Co-chairs of the Millennium Labour Council Bobby Godsell (left) and Zwelinzima Vavi are pictured in Johannesburg on December 8, 2009 where they presented a proposal for preserving jobs and avoiding retrenchments., a photo by Pan-African News Wire File Photos on Flickr.
Speech by Zwelinzima Vavi to the 4th Nedlac National Labour Constituency Retirement Funds Conference
6 November 2012
Thank you for honouring me with your invitation to address this most important conference. We are gathered here to discuss the future of the working class, in a very literal sense. While we normally focus on the serious problems workers face here and now, at their workplaces and communities, it is no less important to discuss potential problems workers will face in the future when they stop working.
But we cannot discuss retirement policies outside the context of the general socio-economic problems we face today - the triple crisis of unemployment, poverty and inequality in South Africa.
Workers rightly expect to benefit from the deferred wages which they invested all the years of their working life into their retirement funds. But the stark reality is that millions of workers will not be receiving anywhere near enough from their pension or provident funds to live a decent life when they reach retirement age, and will need to depend on other forms of income.
Millions are not working at all. The StatsSA Quarterly Labour Force Survey revealed last week that in the third quarter of 2012, the official unemployment rate rose to 25.5% of the labour force, up from 24.9% in the second quarter. The more realistic expanded definition of unemployment, which includes people who have stopped looking for work, increased to 36.3% from 36.2% in the same period.
The total number of people without work is 4.67 million – one quarter of the working population - the highest total since records started in 2008, up from 4.47 million in the second quarter.
That means at least 4.67 million people are not working and therefore not accumulating anything in a retirement fund! Millions more have worked only sporadically, or in precarious or casual jobs where their employers, such as labour brokers, have not made any provision for retirement funds or indeed any other benefits for their employees.
They will be joining the 3.5 million South Africans over 60 years old who are currently dependent on just the state pension of R1200 a month. While we appreciate the huge improvements made by ANC governments in the allocation of social grants and pensions, an income of R1200 a month can only be described as below the poverty line, no nearly enough to live a decent life.
Compare that to Stephen Koseff, CEO of Investec, who made R47 600 000 in 2011, R4 000 000 a month, which is more than 30 000 times as much as the state pension of R1200. That is the unequal society we live in.
That is why we cannot look at the problems confronting the retirement funds in isolation from the broader issues of social security policy, to find ways to ensure that no-one is condemned to a life of poverty and hunger either during their working life or after they retire.
We will never resolve all the particular problems we will be debating here this week, without the full implementation of what the ANC Policy Conference defined as the ‘second phase of the transition’, what the COSATU Congress defined as a ‘Lula moment’.
This requires an activist interventionist state that is clearly biased towards the working class and the poor. It must transform the failed economic structure we inherited from the years of colonialism and apartheid, which is over-dependent on the export of raw materials and is dominated by a few massive multinational monopolies concentrated in the mining and banking sectors.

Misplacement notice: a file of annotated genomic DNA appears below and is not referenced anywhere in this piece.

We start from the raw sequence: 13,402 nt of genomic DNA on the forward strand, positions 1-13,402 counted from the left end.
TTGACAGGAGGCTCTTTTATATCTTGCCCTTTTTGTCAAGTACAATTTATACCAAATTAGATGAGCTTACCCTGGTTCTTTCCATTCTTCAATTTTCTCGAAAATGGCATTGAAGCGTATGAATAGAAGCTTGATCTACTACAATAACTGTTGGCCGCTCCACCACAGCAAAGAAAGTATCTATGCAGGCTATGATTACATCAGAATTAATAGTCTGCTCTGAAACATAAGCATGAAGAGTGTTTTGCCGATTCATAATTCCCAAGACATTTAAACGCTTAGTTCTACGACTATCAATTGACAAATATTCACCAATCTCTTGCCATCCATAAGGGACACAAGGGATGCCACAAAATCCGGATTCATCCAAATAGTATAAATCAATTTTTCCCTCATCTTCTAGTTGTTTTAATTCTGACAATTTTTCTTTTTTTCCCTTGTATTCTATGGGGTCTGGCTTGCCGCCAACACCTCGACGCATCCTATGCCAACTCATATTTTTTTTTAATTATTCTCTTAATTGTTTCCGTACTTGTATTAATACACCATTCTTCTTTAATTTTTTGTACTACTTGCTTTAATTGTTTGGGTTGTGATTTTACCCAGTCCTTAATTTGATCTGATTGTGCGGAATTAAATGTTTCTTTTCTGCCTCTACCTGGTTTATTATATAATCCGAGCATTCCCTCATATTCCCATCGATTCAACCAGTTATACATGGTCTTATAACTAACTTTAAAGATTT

It must promote and protect locally based manufacturing industry and renovate our aging economic infrastructure. This is the only way we are going to make a reality of the five priority promises of the ANC 2009 election manifesto, on decent work, education, health, crime and rural development.
Developments in Brazil and other Latin American countries have shown in practice that policies to reduce poverty, create employment and speed up economic growth can start to turn the tide. They have confounded those who say there is no alternative to the neoliberal, free-market system of capitalism which is based on the super-exploitation of workers and lies at the heart of our crisis of unemployment, poverty and inequality.
Of course the policies implemented in Brazil cannot be implemented mechanically in South Africa but they give us hope that there is an alternative. In particular we can learn that economic growth and poverty reduction are not conflicting but complimentary priorities.
Brazil`s successes in fighting inequality and poverty by improving social protection and social transfers, developing public education and making provision for minimum wage policies, has coincided with faster economic growth. The reason is clear – higher wages and social grants stimulate demand for goods and services and create a market for new businesses, which in turn employ more people and increases economic growth.
Social security reform is therefore not only vital for the role it can play in reducing the intolerable levels of poverty, but is an essential component of the overall programme for the second phase of the transition.
This is why we are becoming increasingly concerned at the outrageous length of time that it is taking government to produce its long awaited comprehensive social security policy document. Our concerns are heightened by indications that the Treasury wants to propose piecemeal reforms of retirement funds outside the context of the comprehensive social security reform, about which we are extremely worried.
For example, there is a proposal for mandatory preservation of retirement funds, which would prevent workers from drawing funds before retirement. While this may be correct for workers in secure, permanent employment, it cannot be justified when there is no income support for the majority of workers who lose their jobs or are unemployed or in precarious forms of employment.